VDA President at BDI climate congress: “Individual and affordable mobility must be ensured now and in the future.”
“The automotive industry is clearly committed to climate protection and the Paris targets. We are convinced that in the long term there can be no alternative to clean, climate-friendly cars. Manufacturers and suppliers are driving forward the development of this sustainable mobility of the future in innovative ways and with determination. This must be accompanied by an effective, long-term climate policy that strengthens both environmental protection and Germany as an industrial location,” said Bernhard Mattes, President of the German Association of the Automotive Industry (VDA), at today’s BDI climate congress in Berlin.
Mattes added that the Climate Working Group within the National Platform Future of Mobility had put forward proposals and suggested instruments for investment, innovation and digitization, with which climate protection in the transport sector can be greatly advanced. To this end, a clear focus should be placed on building up the infrastructure, and in particular the charging infrastructure for electric mobility. “That would represent good milestones that have to be worked on and specified in more detail,” the VDA president explained. “The proposed measures can be used to achieve a large portion of the required CO2 savings. In addition, the automotive industry has presented concepts and ideas to make up the remainder.”
This would include, according to Mattes, more investment in digitization, an initiative for avoiding congestion, improved traffic flow, less driving while searching for a parking space, and the use of apps for car-sharing and ride-sharing. Training courses were also necessary for motorists to learn economical and safe driving. In addition, the increased use of renewable, CO2-neutral fuels with strict sustainability criteria needed to be vigorously promoted. Mattes commented: “The climate protection targets in the transport sector can be reached with a combination of these measures. That is better than imposing restrictions and bans. Modern, individual and affordable mobility is extremely valuable and must be ensured now and in the future.”
Mattes went on to say it was also clear that decarbonization came with a price tag. According to calculations in the study entitled “Klimapfade der Industrie 2050” (“Climate Paths for Industry in 2050”), in order to achieve the 2050 target of a 95 percent reduction in CO2, with optimum implementation additional investments of around 1.5 to 2.3 trillion euros would be needed to cover all sectors. To reach the transport-sector target in 2030, another approx. 250 billion euros would be required.
The VDA president pointed out that in the short term, electric vehicles in particular were making a major contribution to environmental protection and emission reductions. However, it would take more than attractive products to achieve the very ambitious targets of around 7 to 10.5 million electric vehicles (BEVs and PHEVs) in 2030. “We must have the best possible regulatory conditions and the right purchasing environment for customers,” Mattes stressed. “The next three years will be crucial for the breakthrough of electric mobility and its acceptance among customers.”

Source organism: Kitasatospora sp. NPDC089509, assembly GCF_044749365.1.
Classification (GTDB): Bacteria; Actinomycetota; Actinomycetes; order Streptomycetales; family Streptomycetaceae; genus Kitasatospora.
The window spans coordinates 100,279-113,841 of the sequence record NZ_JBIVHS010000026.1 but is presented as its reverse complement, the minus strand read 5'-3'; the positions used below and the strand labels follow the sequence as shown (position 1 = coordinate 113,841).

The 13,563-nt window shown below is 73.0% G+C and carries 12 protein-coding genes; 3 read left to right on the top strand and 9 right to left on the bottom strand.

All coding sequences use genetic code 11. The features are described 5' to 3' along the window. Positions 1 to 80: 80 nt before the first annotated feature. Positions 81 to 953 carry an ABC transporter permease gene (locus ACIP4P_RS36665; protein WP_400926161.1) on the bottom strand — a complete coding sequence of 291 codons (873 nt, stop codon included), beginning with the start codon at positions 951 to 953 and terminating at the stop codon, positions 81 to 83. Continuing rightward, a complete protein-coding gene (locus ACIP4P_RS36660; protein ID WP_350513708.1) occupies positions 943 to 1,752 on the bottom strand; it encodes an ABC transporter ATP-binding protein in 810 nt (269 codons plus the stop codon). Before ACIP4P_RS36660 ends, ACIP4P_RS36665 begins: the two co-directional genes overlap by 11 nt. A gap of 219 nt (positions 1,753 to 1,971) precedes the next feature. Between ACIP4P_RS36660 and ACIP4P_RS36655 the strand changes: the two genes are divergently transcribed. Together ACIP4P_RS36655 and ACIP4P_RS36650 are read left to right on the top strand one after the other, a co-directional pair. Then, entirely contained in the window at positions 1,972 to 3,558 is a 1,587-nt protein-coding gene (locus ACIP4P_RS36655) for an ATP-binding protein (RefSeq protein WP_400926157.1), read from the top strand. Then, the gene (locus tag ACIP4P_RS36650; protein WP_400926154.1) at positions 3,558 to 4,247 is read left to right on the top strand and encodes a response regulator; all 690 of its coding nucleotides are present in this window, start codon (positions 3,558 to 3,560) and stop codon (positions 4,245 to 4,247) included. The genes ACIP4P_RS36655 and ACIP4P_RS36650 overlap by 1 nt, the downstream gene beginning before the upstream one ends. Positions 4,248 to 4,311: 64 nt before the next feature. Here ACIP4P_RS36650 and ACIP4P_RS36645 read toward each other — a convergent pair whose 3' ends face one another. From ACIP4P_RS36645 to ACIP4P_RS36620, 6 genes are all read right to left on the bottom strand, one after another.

Mattes sees one significant stumbling block for the success of electric mobility in the still insufficient charging infrastructure. At present, Germany has 16,100 public charging points and around 1,900 fast charging points. Berlin has roughly one charging point for every 4,500 inhabitants, while Oslo has one for every 480 inhabitants, and Amsterdam one for every 400. “Swift action must be taken here, because simple and easy charging will be key to the success of electric mobility. The Federal Transport Minister’s initiative for promoting the charging infrastructure is therefore both necessary and important. One crucial lever is the construction of private charging pillars because electric vehicles are mostly – 75 to 85 percent of the time – charged up on private property,” Mattes said. The electricity grids also had to be prepared for the rise in electric mobility. In some regions it would become necessary to expand or reinforce the distribution network.
Mattes continued: “There are still too many legal and practical hurdles for tenants and landlords who wish to install a private charging point. To find pragmatic solutions, the building, tenancy and property legislation must be amended. The announcements by the Federal Minister of Justice on this topic should be implemented rapidly.” In the case of new construction projects, Mattes added, installing charging pillars at parking places would have to proceed faster than planned to date. This is because the EU’s Energy Efficiency Directive – that still has to be translated into national law – sets the bar too low. It stipulates that only from 2025 onward will a charging infrastructure be mandatory in new buildings – and only to a rather modest extent.